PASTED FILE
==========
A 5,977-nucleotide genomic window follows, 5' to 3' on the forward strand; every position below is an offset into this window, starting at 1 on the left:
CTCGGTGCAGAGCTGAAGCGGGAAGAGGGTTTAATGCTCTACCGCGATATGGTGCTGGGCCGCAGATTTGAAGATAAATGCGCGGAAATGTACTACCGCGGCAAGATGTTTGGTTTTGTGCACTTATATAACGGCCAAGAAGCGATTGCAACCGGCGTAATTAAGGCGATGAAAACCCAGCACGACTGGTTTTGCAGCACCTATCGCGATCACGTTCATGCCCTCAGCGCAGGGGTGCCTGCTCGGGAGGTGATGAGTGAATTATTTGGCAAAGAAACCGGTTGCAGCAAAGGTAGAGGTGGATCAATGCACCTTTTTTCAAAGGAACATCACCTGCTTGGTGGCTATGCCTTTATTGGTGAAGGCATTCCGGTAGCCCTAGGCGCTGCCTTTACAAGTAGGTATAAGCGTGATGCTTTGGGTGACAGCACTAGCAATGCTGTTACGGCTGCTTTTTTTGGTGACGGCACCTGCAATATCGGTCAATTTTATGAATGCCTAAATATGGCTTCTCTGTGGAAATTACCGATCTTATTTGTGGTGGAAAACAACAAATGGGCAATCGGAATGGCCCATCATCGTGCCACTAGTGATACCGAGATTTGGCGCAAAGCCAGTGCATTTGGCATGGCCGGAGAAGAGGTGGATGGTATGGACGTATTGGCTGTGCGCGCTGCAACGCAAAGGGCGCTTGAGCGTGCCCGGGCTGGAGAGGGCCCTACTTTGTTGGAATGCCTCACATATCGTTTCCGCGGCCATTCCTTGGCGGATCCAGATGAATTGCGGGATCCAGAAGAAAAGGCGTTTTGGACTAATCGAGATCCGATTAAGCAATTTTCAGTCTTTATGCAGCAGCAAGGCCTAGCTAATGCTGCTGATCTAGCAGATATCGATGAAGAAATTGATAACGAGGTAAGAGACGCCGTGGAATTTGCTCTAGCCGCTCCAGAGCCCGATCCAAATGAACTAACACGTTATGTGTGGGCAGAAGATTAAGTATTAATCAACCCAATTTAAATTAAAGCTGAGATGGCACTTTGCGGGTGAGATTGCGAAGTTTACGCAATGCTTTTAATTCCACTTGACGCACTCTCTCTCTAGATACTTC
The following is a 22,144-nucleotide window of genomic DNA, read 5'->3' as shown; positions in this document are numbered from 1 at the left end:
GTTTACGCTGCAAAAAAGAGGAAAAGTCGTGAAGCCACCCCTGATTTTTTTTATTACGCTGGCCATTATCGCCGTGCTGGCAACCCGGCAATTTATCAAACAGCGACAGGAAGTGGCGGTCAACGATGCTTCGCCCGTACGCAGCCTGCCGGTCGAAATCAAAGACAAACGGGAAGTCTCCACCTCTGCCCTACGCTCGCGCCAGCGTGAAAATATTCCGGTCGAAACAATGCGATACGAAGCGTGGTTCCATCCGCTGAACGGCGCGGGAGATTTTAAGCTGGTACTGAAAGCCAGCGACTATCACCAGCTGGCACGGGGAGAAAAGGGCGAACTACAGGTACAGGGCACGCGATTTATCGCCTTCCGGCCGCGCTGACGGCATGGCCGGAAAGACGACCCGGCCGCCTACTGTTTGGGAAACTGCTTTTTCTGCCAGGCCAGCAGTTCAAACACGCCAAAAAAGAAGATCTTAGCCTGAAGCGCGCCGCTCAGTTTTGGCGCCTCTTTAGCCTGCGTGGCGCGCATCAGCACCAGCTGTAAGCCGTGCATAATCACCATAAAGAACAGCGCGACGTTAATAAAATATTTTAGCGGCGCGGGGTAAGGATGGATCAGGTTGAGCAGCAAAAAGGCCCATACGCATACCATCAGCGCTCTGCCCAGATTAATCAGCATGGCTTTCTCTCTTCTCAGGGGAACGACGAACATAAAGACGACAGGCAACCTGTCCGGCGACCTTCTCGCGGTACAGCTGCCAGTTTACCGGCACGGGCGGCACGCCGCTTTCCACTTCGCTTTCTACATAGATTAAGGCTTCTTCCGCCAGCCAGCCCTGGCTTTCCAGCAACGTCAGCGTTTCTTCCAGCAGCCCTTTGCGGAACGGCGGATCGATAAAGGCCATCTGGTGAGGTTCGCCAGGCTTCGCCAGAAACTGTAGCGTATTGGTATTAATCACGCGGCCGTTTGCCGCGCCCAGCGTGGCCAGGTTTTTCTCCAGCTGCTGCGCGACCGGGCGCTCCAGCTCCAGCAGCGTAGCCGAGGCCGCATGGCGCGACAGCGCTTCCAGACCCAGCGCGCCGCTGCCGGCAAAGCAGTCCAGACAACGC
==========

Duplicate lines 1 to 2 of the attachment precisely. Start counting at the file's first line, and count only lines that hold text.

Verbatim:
A 5,977-nucleotide genomic window follows, 5' to 3' on the forward strand; every position below is an offset into this window, starting at 1 on the left:
CTCGGTGCAGAGCTGAAGCGGGAAGAGGGTTTAATGCTCTACCGCGATATGGTGCTGGGCCGCAGATTTGAAGATAAATGCGCGGAAATGTACTACCGCGGCAAGATGTTTGGTTTTGTGCACTTATATAACGGCCAAGAAGCGATTGCAACCGGCGTAATTAAGGCGATGAAAACCCAGCACGACTGGTTTTGCAGCACCTATCGCGATCACGTTCATGCCCTCAGCGCAGGGGTGCCTGCTCGGGAGGTGATGAGTGAATTATTTGGCAAAGAAACCGGTTGCAGCAAAGGTAGAGGTGGATCAATGCACCTTTTTTCAAAGGAACATCACCTGCTTGGTGGCTATGCCTTTATTGGTGAAGGCATTCCGGTAGCCCTAGGCGCTGCCTTTACAAGTAGGTATAAGCGTGATGCTTTGGGTGACAGCACTAGCAATGCTGTTACGGCTGCTTTTTTTGGTGACGGCACCTGCAATATCGGTCAATTTTATGAATGCCTAAATATGGCTTCTCTGTGGAAATTACCGATCTTATTTGTGGTGGAAAACAACAAATGGGCAATCGGAATGGCCCATCATCGTGCCACTAGTGATACCGAGATTTGGCGCAAAGCCAGTGCATTTGGCATGGCCGGAGAAGAGGTGGATGGTATGGACGTATTGGCTGTGCGCGCTGCAACGCAAAGGGCGCTTGAGCGTGCCCGGGCTGGAGAGGGCCCTACTTTGTTGGAATGCCTCACATATCGTTTCCGCGGCCATTCCTTGGCGGATCCAGATGAATTGCGGGATCCAGAAGAAAAGGCGTTTTGGACTAATCGAGATCCGATTAAGCAATTTTCAGTCTTTATGCAGCAGCAAGGCCTAGCTAATGCTGCTGATCTAGCAGATATCGATGAAGAAATTGATAACGAGGTAAGAGACGCCGTGGAATTTGCTCTAGCCGCTCCAGAGCCCGATCCAAATGAACTAACACGTTATGTGTGGGCAGAAGATTAAGTATTAATCAACCCAATTTAAATTAAAGCTGAGATGGCACTTTGCGGGTGAGATTGCGAAGTTTACGCAATGCTTTTAATTCCACTTGACGCACTCTCTCTCTAGATACTTC